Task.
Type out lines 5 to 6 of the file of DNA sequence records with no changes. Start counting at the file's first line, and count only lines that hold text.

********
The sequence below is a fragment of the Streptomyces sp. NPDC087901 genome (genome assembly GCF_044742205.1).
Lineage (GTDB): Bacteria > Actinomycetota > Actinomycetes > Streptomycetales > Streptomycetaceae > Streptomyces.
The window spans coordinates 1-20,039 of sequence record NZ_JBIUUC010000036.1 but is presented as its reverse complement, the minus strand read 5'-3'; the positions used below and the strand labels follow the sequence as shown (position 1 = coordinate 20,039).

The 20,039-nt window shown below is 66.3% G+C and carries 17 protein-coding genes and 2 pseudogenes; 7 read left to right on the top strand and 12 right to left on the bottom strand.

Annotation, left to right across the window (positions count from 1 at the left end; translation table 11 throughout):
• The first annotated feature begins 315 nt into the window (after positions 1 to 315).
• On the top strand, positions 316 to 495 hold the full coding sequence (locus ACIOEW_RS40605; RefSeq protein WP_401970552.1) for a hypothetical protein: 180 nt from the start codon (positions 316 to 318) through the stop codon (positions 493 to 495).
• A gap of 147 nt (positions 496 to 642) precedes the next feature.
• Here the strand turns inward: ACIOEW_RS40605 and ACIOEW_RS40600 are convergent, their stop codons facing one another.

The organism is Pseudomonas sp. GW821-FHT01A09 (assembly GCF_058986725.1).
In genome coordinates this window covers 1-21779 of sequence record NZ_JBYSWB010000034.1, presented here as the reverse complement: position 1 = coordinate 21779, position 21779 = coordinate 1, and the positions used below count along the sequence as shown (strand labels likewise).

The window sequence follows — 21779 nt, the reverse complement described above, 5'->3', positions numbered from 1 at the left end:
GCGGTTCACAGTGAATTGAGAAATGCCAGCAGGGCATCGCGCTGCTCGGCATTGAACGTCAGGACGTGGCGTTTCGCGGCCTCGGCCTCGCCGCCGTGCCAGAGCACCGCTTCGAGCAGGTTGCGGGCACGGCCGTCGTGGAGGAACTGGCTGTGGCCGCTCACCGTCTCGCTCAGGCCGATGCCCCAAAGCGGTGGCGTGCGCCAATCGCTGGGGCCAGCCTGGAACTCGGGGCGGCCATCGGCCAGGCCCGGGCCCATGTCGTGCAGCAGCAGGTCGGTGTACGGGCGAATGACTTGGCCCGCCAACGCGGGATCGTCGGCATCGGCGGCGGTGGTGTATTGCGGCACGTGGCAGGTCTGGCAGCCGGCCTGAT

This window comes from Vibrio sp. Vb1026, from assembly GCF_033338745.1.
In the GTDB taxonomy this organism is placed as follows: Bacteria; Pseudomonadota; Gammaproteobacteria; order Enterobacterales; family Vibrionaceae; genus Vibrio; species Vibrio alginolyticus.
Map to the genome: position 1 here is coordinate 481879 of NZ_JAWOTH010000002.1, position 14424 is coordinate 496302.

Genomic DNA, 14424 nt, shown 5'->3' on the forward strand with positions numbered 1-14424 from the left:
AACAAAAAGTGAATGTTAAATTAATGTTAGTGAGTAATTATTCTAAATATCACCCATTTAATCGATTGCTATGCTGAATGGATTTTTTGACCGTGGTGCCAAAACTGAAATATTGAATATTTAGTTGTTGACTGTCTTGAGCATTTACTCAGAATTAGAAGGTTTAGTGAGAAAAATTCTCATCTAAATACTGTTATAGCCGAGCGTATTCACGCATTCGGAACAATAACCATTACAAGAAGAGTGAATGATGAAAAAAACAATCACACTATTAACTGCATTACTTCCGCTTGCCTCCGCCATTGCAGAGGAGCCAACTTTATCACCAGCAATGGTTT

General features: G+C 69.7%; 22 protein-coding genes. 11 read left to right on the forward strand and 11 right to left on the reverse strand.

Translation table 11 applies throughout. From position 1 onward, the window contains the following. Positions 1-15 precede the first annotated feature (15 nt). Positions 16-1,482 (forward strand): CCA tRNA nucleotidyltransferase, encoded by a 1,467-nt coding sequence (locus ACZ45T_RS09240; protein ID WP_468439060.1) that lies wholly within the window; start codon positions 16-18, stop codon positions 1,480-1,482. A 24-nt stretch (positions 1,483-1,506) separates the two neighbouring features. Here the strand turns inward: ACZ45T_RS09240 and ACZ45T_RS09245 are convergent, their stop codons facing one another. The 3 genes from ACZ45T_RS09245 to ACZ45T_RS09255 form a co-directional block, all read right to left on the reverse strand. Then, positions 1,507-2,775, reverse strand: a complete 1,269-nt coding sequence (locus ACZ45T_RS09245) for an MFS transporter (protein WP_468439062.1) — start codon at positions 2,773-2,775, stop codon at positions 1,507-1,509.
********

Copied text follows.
Annotation, left to right across the window (positions count from 1 at the left end; translation table 11 throughout):
• The first annotated feature begins 315 nt into the window (after positions 1 to 315).